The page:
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DakeDesu

Modified MIPS 4300i Emulation

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Well, not entire sure where this should go, but I plan to create an emulator for a modified version of the Nintendo 64. What would happen is me and a friend are modifying the SGI MIPS 4300i board the N64 uses to (A) contain more than 8 MiB of RAM that it had at the peak of its use and (B) Be a laptop. Yes, we know the N64 itself was notoriously slow. That is because in order to make it affordable for home use Nintendo turned it into a cripple of a computer. The biggest problem I am seeing is it only had a max of 8 MiB of RAM, meanwhile other MIPS 4300i boards are being used in two generation old arcade hardware. Yes, that is right, the same equipment used in the N64 is still used in some arcades. Anyways, a few of the goals are to port Linux to it (yes, I know about the iX project. From what I gather it discontinued a long time ago while not making anything). I do know where to find information on the hardware. In fact I have been making a wiki for the purpose of storing that information. I also plan on making an emulator for the modified version of the N64, as it will contain things that most N64s do not contain. Such as a keyboard. If the mips-*-elf target is not fixed in binutils by the time the emulator is done, I may also work on binutils in attempt to patch that problem. I just need a few tips on this. Yes, I know emulation is a touchy topic, but unless SGI complains, which I doubt they will, I will continue on with the project. My main questions are:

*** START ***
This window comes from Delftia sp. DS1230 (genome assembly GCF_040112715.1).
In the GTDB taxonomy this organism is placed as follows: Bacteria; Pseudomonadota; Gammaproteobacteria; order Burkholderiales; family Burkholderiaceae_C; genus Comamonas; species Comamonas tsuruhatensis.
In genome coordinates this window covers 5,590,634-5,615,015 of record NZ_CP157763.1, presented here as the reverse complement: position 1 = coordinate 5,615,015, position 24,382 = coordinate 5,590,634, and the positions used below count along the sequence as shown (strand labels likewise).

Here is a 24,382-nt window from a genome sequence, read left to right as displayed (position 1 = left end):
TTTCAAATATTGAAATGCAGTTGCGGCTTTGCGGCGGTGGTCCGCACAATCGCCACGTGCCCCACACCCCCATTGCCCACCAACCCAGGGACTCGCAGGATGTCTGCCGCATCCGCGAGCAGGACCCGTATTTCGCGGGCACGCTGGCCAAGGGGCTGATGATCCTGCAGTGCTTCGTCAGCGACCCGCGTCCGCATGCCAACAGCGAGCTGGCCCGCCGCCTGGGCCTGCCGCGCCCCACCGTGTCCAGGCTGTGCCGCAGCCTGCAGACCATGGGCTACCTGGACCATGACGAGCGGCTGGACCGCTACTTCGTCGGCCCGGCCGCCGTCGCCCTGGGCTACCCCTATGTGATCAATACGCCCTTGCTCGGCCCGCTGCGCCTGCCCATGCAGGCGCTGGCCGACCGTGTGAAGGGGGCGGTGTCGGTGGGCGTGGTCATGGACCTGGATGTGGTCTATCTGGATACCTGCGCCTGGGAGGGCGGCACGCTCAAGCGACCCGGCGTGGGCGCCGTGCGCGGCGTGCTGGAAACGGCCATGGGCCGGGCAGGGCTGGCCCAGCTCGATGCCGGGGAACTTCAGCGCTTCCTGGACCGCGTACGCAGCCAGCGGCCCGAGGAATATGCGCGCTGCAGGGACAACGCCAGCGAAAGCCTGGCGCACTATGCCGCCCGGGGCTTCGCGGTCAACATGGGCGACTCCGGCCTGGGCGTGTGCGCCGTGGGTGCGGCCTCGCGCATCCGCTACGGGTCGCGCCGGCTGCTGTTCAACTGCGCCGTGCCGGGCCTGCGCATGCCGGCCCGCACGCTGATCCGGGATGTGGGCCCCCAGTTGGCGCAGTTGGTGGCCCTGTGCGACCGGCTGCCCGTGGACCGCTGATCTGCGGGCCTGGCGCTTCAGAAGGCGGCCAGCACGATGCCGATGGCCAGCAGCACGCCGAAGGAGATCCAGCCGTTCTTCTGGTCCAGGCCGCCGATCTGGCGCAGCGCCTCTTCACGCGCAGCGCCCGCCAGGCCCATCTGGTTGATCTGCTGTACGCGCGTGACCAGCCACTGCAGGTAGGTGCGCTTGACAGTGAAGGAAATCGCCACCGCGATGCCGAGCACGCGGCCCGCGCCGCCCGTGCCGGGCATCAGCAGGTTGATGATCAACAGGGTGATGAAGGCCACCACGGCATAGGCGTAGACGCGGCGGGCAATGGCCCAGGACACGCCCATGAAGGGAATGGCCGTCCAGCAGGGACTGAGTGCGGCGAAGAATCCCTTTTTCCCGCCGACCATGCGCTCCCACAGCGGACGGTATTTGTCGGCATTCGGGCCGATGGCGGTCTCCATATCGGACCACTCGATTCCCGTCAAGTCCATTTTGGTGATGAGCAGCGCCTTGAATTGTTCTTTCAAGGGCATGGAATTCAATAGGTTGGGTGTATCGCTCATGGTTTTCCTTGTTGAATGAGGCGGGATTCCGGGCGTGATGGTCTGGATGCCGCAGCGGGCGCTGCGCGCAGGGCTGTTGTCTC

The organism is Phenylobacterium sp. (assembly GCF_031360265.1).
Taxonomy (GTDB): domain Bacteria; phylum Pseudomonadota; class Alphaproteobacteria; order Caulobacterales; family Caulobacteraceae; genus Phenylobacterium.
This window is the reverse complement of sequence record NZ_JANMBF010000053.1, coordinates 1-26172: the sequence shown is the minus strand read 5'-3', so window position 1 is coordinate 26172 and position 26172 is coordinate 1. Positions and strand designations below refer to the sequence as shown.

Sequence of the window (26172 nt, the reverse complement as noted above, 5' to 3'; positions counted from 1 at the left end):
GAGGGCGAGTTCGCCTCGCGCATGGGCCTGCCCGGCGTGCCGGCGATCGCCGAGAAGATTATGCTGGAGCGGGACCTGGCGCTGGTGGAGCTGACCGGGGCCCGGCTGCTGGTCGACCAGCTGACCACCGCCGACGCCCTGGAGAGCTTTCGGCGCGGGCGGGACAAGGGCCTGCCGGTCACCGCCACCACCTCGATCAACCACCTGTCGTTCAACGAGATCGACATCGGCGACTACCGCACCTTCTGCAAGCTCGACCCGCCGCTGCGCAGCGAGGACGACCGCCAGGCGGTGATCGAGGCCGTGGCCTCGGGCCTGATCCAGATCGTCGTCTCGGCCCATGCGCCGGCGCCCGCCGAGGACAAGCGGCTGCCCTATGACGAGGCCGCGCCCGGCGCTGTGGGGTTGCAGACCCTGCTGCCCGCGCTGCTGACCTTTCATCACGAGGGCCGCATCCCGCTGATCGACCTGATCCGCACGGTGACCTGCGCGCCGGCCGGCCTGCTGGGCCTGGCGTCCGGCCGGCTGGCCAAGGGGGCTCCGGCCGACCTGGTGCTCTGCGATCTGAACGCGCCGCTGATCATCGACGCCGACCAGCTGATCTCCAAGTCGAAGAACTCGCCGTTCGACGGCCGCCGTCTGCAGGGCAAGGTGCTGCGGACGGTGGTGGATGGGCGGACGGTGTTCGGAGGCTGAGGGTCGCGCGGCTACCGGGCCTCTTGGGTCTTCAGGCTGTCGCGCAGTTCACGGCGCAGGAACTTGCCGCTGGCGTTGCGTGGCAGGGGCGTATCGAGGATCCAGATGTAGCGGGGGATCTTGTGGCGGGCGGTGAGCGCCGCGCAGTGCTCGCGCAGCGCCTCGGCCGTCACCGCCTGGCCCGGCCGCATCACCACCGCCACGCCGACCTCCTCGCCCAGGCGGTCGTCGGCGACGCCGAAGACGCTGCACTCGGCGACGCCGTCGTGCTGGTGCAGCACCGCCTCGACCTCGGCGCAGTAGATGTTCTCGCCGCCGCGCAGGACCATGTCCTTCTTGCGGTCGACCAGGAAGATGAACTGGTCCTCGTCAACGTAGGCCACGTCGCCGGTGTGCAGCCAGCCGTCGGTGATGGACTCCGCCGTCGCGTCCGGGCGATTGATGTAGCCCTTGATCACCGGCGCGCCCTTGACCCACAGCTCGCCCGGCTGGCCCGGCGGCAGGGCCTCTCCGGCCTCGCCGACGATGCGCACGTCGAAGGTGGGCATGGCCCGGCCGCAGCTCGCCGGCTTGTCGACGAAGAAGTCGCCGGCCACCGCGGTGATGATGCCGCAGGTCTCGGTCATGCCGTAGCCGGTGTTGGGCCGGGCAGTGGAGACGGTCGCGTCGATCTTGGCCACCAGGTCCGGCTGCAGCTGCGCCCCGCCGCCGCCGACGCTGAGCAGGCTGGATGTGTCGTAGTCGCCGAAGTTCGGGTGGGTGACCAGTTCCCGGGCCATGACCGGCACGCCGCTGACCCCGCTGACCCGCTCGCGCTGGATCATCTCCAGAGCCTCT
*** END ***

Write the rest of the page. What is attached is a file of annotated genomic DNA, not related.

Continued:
1. Is there any manner I should use to limit memory? Since we most likely will know the memory ahead of time, we won't allow the emulator to use more than that. Yes, we do plan on expanding from 8MiB. I am not sure if malloc has a function to limit memory.
  2. What does immediate mean in ASM terms? I keep seeing mnemomics like Add Immediate.
  3. Any suggestions of how to seperating processors? I was thinking just having different interpretors for each processor implemented as different objects based on a similar base object.
  4. Are Traps like throw and catch of C++? They seem to be commonly listed under exceptions, but they seem to be more of a way to talk between CPUs
  5. Do processors run at the same time? From what I gather with most multiprocessor systems, the processors only run one at a time.
  6. What is the point of the MPU on the MIPS 4300i board? From what I gathered, the memory on the N64 is not limited like most consoles, where you only have X memory for Y. IIRC on the MIPS 4300i allows programmers to use memory as wished.
  7. Any FAQs for developing for binutils? From what I gathered the mips-*-elf target is broken right now (this based on an error I got while trying to install it in FreeBSD)
Thank you for your time, I will also Google more on this matter.

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Guest Anonymous Poster

Immediate means that there is constant data as part of the the machine code
statement instead of accessing data from a register (or indirectly from a memory register).

Multiprocessors usually run simultaneously unless they are a master/slave arrangement like a Arithmetic Co-processor (which sometimes the CPU waits for
results).


For TRAPS you probably want to look under 'Interrupts'

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Guest Anonymous Poster
Quote:
Original post by DakeDesu